SXSW Startups: DroneSeed Plants Trees
Fifty startups in 10 categories are showing off their skills on March 10 and 11 at the 2018 SXSW Accelerator Pitch Event. Winners in each category will be honored at the Accelerator Award Ceremony at 7 pm Sunday, March 11, at the Hilton Austin. The SXSW Accelerator Pitch Event takes place within the Startup & Tech Sectors track of programming. You can also network with all 50 of these finalists on Monday, March 12, at the SXSW Accelerator Demo Day, at the Hilton Austin, Salon C.
A finalist in the Enterprise & Smart Data Technology category, DroneSeed will pitch at 12:30 pm Saturday, March 10, at the Hilton Austin, Salon AB. The Seattle, Wash.-based company provides precision forestry services to timber companies and non-profits. They’re paid per acre to plant tree seeds and spray to protect them — by drone swarm. The premise of their technology is that swarms are an entirely new form of aircraft. Humans started moving payloads with fixed wing aircraft, then invented helicopters. Today, swarms of drones can distribute a payload and operate faster and more precisely — it is the difference between direct download and a torrent file (or for that matter banking and blockchain). DroneSeed pioneered and continues to build the software that allows these swarms to function.
This startup’s CEO, Grant Canary (pictured above in a Pacific Northwest forest), answered questions for this interview.
Please tell us more about your mission.
Our mission is to make reforestation scaleable. Since the 1990’s, 300 million acres have been deforested. Reforestation today is an incredibly manual process. It’s not only cost prohibitive, but labor prohibitive. Recruiting labor is extremely hard for timber companies and in reforestation projects in places like Thailand. This is because few people anywhere on the globe last long in this job. The calorie burn per day is the equivalent to running two marathons.
What are DroneSeed’s goals for 2018?
Last year we executed full-size projects for two of the largest timber companies in the U.S. We did that with one operator using our software to guide a single drone. This year our software version will allow our operators to guide multiple aircraft — swarms. We’ve done it using test aircraft and now we’ll be operationalizing it.
What is your competitive advantage?
Pragmatism. Engineering, data and survival and growth over ideology.
What inspired your team to apply for SXSW Accelerator?
We participated as a panelist for Startup Week Seattle talking about our experience with Techstars (couldn’t have better things to say about that community and culture) and getting funded with Angel List Syndicates. The event was moderated by ThinkSpace and they encouraged us to apply. Glad we did!
Has anyone on your team been to SXSW before?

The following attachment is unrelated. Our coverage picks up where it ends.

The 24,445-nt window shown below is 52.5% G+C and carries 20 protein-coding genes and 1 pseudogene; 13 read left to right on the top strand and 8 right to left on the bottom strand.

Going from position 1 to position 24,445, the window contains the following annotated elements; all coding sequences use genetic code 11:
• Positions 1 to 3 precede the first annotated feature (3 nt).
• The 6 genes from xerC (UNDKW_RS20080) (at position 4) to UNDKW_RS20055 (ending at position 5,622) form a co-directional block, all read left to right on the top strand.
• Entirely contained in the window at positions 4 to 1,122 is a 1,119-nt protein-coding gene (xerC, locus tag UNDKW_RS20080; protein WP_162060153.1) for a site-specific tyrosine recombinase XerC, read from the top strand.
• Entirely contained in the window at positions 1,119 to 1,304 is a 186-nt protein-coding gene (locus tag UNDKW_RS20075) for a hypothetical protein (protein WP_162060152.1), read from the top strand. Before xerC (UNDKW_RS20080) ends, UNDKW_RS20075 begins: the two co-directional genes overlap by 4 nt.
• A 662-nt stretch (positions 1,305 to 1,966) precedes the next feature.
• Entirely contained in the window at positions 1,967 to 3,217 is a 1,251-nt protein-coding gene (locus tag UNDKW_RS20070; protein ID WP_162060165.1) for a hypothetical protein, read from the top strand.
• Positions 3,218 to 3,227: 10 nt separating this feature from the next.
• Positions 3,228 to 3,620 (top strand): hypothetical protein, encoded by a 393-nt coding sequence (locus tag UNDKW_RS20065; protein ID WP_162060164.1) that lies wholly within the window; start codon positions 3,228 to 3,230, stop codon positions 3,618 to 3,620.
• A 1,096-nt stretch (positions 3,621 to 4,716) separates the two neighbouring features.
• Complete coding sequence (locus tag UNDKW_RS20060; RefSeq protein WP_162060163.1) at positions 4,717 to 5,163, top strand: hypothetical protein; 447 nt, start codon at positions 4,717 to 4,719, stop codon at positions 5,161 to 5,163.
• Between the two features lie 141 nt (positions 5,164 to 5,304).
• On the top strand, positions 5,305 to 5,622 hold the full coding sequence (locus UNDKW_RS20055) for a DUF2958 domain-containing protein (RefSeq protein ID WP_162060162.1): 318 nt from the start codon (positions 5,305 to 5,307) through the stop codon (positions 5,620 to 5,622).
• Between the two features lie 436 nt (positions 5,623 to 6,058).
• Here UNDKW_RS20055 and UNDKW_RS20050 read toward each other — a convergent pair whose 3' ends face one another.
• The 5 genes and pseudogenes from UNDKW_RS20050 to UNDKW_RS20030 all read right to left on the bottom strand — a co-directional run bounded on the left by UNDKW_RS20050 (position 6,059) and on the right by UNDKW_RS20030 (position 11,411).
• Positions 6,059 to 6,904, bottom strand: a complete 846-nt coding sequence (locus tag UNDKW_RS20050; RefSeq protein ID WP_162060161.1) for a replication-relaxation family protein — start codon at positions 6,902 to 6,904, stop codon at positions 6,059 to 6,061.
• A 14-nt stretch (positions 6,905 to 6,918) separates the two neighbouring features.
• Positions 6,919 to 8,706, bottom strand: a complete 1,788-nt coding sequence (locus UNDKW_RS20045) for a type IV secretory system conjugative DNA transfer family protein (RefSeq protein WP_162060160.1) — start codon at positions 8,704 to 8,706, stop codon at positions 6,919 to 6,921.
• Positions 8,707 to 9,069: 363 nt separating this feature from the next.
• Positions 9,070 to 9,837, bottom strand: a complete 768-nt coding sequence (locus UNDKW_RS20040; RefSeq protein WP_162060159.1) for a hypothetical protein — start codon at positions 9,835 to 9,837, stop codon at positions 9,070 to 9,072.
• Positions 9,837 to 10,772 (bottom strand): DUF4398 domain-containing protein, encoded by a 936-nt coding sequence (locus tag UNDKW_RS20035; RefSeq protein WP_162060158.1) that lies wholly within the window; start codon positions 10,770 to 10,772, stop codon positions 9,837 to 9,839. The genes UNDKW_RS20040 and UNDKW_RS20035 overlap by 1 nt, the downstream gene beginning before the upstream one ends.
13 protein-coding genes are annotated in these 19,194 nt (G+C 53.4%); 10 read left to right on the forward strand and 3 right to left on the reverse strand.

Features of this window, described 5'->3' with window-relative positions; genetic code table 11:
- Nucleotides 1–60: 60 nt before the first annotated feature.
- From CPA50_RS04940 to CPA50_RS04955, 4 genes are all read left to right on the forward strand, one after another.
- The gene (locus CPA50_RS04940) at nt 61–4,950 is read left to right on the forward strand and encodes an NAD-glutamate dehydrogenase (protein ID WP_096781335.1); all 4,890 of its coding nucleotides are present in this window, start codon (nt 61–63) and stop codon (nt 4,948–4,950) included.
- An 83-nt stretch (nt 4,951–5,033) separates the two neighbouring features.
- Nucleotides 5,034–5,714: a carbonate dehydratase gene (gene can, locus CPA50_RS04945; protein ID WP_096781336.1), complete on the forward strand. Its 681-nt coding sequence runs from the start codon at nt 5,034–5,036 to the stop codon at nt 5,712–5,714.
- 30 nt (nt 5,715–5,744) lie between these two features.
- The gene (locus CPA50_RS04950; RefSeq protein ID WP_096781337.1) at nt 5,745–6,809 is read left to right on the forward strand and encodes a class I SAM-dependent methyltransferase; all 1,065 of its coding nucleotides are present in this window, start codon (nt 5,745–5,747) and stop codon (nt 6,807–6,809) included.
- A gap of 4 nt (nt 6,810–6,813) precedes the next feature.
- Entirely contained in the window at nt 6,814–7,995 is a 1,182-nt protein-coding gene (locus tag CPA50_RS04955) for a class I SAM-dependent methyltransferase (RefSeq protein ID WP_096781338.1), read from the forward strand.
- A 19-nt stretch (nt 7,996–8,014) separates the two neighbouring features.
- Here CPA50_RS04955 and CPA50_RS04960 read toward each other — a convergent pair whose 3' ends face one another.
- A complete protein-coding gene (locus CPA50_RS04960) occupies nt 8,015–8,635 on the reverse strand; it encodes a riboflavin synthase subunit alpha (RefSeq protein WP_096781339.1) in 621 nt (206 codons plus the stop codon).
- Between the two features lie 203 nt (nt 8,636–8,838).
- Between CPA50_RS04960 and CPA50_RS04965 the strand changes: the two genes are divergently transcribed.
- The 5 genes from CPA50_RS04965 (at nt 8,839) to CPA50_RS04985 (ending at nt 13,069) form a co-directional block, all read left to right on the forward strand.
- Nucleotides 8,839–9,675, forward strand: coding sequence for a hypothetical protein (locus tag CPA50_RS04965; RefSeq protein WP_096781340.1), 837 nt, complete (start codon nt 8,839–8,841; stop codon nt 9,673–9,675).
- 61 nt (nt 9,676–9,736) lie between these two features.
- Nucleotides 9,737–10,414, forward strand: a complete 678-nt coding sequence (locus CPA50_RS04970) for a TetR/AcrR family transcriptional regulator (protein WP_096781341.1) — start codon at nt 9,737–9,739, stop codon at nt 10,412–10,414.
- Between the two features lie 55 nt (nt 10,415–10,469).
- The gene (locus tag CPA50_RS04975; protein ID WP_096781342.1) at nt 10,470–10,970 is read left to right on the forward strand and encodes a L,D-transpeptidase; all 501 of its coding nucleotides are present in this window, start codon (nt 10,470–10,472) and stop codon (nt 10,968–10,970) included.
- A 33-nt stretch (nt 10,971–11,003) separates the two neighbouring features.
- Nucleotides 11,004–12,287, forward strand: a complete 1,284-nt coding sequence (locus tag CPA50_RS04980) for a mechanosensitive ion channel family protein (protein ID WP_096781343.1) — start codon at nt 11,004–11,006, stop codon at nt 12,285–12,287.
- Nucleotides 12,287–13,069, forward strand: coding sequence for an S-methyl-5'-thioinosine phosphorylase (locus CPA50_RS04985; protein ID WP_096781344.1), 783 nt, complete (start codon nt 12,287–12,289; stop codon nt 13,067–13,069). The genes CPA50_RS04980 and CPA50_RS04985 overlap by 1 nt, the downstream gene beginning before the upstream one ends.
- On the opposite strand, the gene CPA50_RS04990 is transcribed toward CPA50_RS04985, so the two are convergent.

Nope. We aren’t totally lame however. A few of us have street cred at another desert festival that burn things.
What is the most intriguing thing that you heard about the event?
The chaos that ensued due to rain one year! We’re from the NW. Umbrellas are taboo.
What are DroneSeed’s goals for SXSW 2018?
Understand the amazing culture that’s been built at SXSW. See what chance opportunities we can discover and capitalize on. Have fun. Find a place to dance.
What kinds of people is your team looking to meet at SXSW 2018?
We’re looking for future hires for 2019 and 2020. I believe strongly in starting those relationships now for the people we’ll need in the future. Two current team members I met a year before hiring them. Hardware and software engineers, ex-military pilots, etc.
Which SXSW 2018 sessions most excite the DroneSeed team?
There are quite a few! I’m excited about “Coal to Code: Reimagining a Disrupted Economy.” I want to hear about retraining and successes and failures. We don’t want to see the communities based on coal left behind. I also want to hear Ethereum team’s vision and The Daily Show’s digital vision.
My guilty pleasure for the event is Overwatch League’s vision.
DroneSeed is based in Seattle. How would you characterize the startup ecosystem there?
Seattle is one of the top four cities in the U.S. for startups, last I looked at deal flow. I love it and I worked for five years against the ebbs and flows of life to move here. There’s a tremendously inclusive culture being built, and a lot of energy being put in by great people and companies. I’ll plug Startup Poker 2.0, ChickTech, Techstars and Startup Week, as they should be lightning rods and first contacts for anyone thinking about moving here.
If your team weren’t involved in building DroneSeed, what would they be doing?
Our team has come together because of a mission get to a capacity where our reforestation makes a dent in carbon emissions globally. I think if we weren’t in DroneSeed, we’d have found other ways to spend our waking hours working on that mission. Personally, every job I’ve ever held has focused on for-profit sustainability: Vestas wind energy, U.S. Green Building Council, and founding a company for sustainable protein from insects for industrial fish feed (acquired).
Looking at the entire tech industry, what technology does your team think is most overrated — and how the strong presence of mega-companies like Amazon and Microsoft impact the scene?
Most overrated: The ability of tech sector giants to successfully interact with government (cough *net neutrality* cough). From what I understand, the tech sector in D.C. has virtually no presence. That’s a pretty weak position for some of the world’s most valuable companies, whose users and themselves are being affected by things like net neutrality, immigration and the electricity mix. As a tech company, we’ve built relationships with the FAA and state Departments of Agriculture, advancing their processes and integration of drones into the airspace. As a result, we’re the first and only company approved by the FAA to operate drone swarms to spray to protect trees.